Notes and Editorial Reviews
Aron Kallay (pn)
MICROFEST 3 (59:00)
Echoes of Nothing.
Alien Warp Etude.
Ostinato Quasi Octatonica.
Mbira (or in Cage with Adams).
All the Pretty Colours of the Rainbow
The subtitle for this disc is
Reinventing the Piano
, and that’s not an overstatement. There are a couple of things to clear up at the beginning before I get to the music, so that the adventurous nature of Kallay’s project is clear.
The first is the instrument and its setup. Kallay plays a digital piano that has excellent tone, all the pitches modeled on real piano sounds (it’s still a little bit flattened timbrally in comparison to the “real thing,” to my ear, but this will only get better with time, and the way things are going that time will probably be short). This keyboard is then interfaced with software called PianoTeq that allows the keyboard to be retuned to any possible tuning system. It can be as many notes to an octave as one wants (the simplest would be the quarter-tone scale, where two octaves of played notes result in a range one octave of sounding pitches). And in addition, every key can have a different tuning that has nothing to do with traditional relations of register (a higher register note can be lower on the keyboard than a lower register one, etc.). If you want to check out a very efficient and fluent TED talk the pianist gives on this system, it’s at: youtube.com/watch?v=efpO9Uq_e-c.
So this leads us to the question, Why? What purpose does this approach to alternative tuning serve? This would lead into a
lengthy review, in fact a tome, so I’ll be as “telegraphic” as I can.
Only since the early to mid-19th century has our piano sounded the way it now does. The tuning that emerged then is called “equal temperament,” and it ensures that every “named” pitch-class (C, C?, D, etc.) is related by a pure octave in every register (a ratio of 2:1 in frequency from one to the next above). Likewise, every adjacent pitch (white to black, except B-C and E-F) is also an equal interval, known as a semitone or half-step. This gives enormous consistency and creates the possibility of equally balanced transitions from one key to another, called modulations in tonal music.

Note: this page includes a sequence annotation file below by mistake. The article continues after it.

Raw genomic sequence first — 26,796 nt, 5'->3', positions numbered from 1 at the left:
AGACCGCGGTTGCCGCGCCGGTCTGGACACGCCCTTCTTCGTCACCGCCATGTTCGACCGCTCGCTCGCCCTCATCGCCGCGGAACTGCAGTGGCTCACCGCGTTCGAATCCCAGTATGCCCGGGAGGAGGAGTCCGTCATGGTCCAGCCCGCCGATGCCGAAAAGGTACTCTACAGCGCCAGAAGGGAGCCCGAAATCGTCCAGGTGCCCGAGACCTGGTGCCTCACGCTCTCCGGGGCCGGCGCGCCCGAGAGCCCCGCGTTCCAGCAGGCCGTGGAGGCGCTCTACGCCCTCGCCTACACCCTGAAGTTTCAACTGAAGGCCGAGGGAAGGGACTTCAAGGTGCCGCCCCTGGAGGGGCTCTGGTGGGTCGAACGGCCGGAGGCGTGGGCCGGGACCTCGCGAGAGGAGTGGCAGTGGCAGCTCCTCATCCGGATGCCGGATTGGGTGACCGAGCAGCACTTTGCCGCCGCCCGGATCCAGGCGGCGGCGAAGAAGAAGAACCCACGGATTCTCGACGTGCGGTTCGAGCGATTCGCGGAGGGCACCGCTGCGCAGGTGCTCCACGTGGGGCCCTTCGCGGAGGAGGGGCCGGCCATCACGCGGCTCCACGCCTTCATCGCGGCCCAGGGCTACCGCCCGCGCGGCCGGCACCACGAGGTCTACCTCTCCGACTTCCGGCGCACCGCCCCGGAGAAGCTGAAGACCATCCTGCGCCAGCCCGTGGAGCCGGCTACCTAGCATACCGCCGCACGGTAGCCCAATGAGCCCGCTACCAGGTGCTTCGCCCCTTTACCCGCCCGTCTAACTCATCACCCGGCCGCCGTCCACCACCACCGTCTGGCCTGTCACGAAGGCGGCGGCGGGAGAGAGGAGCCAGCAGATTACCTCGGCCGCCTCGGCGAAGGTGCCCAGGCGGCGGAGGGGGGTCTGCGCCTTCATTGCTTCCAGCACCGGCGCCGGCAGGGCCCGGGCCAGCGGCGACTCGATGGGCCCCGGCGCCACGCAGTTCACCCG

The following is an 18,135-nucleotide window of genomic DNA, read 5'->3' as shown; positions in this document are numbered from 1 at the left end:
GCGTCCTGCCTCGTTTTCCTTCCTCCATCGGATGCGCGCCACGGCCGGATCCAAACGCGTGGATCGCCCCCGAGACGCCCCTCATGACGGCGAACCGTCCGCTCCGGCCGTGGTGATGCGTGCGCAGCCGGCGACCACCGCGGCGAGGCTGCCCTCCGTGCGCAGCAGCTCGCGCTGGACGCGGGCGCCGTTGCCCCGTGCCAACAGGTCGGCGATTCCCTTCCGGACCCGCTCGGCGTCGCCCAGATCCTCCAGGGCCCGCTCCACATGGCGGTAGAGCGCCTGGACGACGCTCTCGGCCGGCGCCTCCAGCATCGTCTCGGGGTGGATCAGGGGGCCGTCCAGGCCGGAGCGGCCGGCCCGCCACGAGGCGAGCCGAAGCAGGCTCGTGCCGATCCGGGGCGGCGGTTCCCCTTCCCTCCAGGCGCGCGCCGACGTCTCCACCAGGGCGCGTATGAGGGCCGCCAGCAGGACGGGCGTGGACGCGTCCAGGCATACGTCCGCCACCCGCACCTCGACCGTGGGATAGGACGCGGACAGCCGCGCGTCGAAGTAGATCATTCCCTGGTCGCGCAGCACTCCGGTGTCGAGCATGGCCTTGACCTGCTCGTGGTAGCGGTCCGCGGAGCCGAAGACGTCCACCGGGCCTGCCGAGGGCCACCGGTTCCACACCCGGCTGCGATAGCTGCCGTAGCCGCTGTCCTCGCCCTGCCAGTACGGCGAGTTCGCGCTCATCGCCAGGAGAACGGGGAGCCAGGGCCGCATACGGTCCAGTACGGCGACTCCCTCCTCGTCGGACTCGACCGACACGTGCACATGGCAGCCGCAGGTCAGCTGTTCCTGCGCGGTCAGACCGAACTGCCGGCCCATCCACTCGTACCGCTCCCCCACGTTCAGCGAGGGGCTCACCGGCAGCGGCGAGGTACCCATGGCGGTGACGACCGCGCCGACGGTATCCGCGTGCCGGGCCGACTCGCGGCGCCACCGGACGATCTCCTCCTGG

But something is also lot in the process. All the other intervals are compromised, in that they are not the same exact ratios as how they appear in the overtone series (and
is such a big topic that I fear you, dear reader, will have to research it a bit on your own; fortunately there’s plenty of literature online to help). As soon as one tries to get one type of intervals as pure and “perfect” as possible, others go further out. It’s a bit “hall of mirrors meets down the rabbit hole.” But it’s enormously rich and exotic in sound, and it
have its own logic, in fact a very rigorous mathematical basis. To take another analogy, it’s like moving from a 2D world to 3D, or even more dimensions. And in the process, composers who choose to pursue this route (often called “just intonation” for the emphasis on “just” or pure intervals) feel they are moving toward something far more “natural” and essential to the nature of sound itself. Certainly this lines up with the theories of Pythagoras, the great-granddaddy of all intonational theory.